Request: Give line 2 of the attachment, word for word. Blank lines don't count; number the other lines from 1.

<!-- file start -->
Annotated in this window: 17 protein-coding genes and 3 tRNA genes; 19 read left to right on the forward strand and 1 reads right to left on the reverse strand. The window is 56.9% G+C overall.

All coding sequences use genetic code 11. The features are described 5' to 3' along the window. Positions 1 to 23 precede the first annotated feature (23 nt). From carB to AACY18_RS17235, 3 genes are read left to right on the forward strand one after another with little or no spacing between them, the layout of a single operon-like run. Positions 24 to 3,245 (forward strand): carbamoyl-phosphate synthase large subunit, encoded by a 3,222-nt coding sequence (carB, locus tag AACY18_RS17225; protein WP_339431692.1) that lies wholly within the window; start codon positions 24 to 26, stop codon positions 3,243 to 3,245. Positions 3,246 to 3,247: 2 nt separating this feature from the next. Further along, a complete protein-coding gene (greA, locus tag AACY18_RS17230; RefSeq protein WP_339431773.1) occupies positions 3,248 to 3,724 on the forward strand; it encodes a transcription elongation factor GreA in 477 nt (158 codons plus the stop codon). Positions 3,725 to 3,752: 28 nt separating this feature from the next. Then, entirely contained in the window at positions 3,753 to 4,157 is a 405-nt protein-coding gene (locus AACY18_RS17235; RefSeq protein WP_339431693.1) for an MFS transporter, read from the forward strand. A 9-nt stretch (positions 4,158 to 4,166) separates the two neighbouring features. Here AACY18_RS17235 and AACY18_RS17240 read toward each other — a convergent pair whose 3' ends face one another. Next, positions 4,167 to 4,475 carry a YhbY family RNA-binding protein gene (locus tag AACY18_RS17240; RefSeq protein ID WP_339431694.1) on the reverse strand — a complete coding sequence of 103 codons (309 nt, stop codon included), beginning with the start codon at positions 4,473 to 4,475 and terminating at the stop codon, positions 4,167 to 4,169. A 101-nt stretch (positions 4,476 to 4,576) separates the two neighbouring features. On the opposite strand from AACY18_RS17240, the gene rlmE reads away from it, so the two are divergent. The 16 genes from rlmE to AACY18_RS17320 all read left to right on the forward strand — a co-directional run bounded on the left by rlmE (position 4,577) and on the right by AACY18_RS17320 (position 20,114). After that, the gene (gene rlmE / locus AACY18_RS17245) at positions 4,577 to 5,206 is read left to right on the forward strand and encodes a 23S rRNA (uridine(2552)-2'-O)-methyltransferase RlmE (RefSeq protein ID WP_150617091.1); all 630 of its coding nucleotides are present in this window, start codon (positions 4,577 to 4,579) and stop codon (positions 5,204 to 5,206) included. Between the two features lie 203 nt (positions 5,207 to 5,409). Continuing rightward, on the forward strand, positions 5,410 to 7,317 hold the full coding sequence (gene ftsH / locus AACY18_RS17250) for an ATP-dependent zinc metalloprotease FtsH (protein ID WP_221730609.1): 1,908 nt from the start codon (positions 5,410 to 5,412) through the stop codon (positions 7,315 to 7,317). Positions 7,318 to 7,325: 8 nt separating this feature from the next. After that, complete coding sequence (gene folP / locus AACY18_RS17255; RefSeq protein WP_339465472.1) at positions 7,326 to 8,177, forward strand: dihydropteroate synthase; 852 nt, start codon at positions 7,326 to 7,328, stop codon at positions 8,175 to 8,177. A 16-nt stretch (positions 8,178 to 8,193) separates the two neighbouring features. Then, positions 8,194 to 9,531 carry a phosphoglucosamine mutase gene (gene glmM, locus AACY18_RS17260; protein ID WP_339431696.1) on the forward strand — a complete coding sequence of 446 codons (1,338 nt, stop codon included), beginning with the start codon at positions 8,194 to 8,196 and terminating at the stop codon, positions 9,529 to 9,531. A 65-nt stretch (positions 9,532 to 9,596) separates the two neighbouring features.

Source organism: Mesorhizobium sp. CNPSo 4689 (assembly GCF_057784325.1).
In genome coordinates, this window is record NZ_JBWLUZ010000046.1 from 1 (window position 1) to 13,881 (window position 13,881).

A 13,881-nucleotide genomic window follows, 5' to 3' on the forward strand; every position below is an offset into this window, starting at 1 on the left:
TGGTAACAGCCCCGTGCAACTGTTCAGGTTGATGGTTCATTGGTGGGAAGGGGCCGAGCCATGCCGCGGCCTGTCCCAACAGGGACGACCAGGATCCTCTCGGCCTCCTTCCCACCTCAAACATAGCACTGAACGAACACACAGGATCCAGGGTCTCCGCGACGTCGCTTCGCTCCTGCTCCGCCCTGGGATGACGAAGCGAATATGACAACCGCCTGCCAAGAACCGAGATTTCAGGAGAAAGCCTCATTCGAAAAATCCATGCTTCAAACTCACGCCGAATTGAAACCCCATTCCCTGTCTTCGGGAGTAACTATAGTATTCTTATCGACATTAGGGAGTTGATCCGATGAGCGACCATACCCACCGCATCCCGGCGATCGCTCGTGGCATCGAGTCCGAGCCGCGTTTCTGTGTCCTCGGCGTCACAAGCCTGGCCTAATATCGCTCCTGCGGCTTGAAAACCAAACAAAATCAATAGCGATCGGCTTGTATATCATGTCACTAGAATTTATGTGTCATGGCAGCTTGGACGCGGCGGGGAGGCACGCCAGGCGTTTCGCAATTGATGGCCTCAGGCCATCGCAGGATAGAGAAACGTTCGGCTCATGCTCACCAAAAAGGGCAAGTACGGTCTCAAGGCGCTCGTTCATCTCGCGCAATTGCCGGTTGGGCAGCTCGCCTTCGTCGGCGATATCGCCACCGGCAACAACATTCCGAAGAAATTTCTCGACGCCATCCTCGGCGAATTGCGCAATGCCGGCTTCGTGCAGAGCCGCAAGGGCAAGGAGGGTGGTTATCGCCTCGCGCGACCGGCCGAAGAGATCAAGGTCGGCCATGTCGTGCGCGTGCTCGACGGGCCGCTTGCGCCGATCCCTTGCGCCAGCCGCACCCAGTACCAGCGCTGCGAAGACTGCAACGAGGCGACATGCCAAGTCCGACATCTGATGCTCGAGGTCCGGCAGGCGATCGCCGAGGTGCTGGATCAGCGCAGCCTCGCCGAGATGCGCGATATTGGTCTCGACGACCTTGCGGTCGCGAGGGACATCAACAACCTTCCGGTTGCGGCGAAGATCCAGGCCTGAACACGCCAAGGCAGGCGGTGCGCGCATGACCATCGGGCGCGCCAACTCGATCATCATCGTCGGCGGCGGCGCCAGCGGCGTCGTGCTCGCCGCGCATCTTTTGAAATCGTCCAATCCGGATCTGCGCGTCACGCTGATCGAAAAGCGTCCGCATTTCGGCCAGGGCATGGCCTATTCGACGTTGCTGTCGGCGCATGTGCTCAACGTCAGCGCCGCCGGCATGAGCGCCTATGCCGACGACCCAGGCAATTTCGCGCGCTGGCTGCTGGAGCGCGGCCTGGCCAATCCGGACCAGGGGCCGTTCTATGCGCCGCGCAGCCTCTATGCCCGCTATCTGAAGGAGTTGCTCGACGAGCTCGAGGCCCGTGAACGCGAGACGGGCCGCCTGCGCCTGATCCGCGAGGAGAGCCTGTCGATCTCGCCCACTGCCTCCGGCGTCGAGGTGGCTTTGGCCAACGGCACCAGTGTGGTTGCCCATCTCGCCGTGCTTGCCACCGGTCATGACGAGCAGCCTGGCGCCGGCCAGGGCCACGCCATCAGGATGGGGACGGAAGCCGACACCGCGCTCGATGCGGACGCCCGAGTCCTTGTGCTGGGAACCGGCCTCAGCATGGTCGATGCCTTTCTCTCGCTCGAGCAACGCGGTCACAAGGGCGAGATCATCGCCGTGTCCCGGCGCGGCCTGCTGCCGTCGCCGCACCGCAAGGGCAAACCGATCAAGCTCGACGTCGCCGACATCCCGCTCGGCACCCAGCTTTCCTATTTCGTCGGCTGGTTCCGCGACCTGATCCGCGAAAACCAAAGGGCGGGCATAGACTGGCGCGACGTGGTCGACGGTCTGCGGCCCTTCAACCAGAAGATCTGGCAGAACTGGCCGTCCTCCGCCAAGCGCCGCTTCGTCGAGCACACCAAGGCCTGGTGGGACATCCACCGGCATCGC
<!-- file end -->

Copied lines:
All coding sequences use genetic code 11. The features are described 5' to 3' along the window. Positions 1 to 23 precede the first annotated feature (23 nt). From carB to AACY18_RS17235, 3 genes are read left to right on the forward strand one after another with little or no spacing between them, the layout of a single operon-like run. Positions 24 to 3,245 (forward strand): carbamoyl-phosphate synthase large subunit, encoded by a 3,222-nt coding sequence (carB, locus tag AACY18_RS17225; protein WP_339431692.1) that lies wholly within the window; start codon positions 24 to 26, stop codon positions 3,243 to 3,245. Positions 3,246 to 3,247: 2 nt separating this feature from the next. Further along, a complete protein-coding gene (greA, locus tag AACY18_RS17230; RefSeq protein WP_339431773.1) occupies positions 3,248 to 3,724 on the forward strand; it encodes a transcription elongation factor GreA in 477 nt (158 codons plus the stop codon). Positions 3,725 to 3,752: 28 nt separating this feature from the next. Then, entirely contained in the window at positions 3,753 to 4,157 is a 405-nt protein-coding gene (locus AACY18_RS17235; RefSeq protein WP_339431693.1) for an MFS transporter, read from the forward strand. A 9-nt stretch (positions 4,158 to 4,166) separates the two neighbouring features. Here AACY18_RS17235 and AACY18_RS17240 read toward each other — a convergent pair whose 3' ends face one another. Next, positions 4,167 to 4,475 carry a YhbY family RNA-binding protein gene (locus tag AACY18_RS17240; RefSeq protein ID WP_339431694.1) on the reverse strand — a complete coding sequence of 103 codons (309 nt, stop codon included), beginning with the start codon at positions 4,473 to 4,475 and terminating at the stop codon, positions 4,167 to 4,169. A 101-nt stretch (positions 4,476 to 4,576) separates the two neighbouring features. On the opposite strand from AACY18_RS17240, the gene rlmE reads away from it, so the two are divergent. The 16 genes from rlmE to AACY18_RS17320 all read left to right on the forward strand — a co-directional run bounded on the left by rlmE (position 4,577) and on the right by AACY18_RS17320 (position 20,114). After that, the gene (gene rlmE / locus AACY18_RS17245) at positions 4,577 to 5,206 is read left to right on the forward strand and encodes a 23S rRNA (uridine(2552)-2'-O)-methyltransferase RlmE (RefSeq protein ID WP_150617091.1); all 630 of its coding nucleotides are present in this window, start codon (positions 4,577 to 4,579) and stop codon (positions 5,204 to 5,206) included. Between the two features lie 203 nt (positions 5,207 to 5,409). Continuing rightward, on the forward strand, positions 5,410 to 7,317 hold the full coding sequence (gene ftsH / locus AACY18_RS17250) for an ATP-dependent zinc metalloprotease FtsH (protein ID WP_221730609.1): 1,908 nt from the start codon (positions 5,410 to 5,412) through the stop codon (positions 7,315 to 7,317). Positions 7,318 to 7,325: 8 nt separating this feature from the next. After that, complete coding sequence (gene folP / locus AACY18_RS17255; RefSeq protein WP_339465472.1) at positions 7,326 to 8,177, forward strand: dihydropteroate synthase; 852 nt, start codon at positions 7,326 to 7,328, stop codon at positions 8,175 to 8,177. A 16-nt stretch (positions 8,178 to 8,193) separates the two neighbouring features. Then, positions 8,194 to 9,531 carry a phosphoglucosamine mutase gene (gene glmM, locus AACY18_RS17260; protein ID WP_339431696.1) on the forward strand — a complete coding sequence of 446 codons (1,338 nt, stop codon included), beginning with the start codon at positions 8,194 to 8,196 and terminating at the stop codon, positions 9,529 to 9,531. A 65-nt stretch (positions 9,532 to 9,596) separates the two neighbouring features.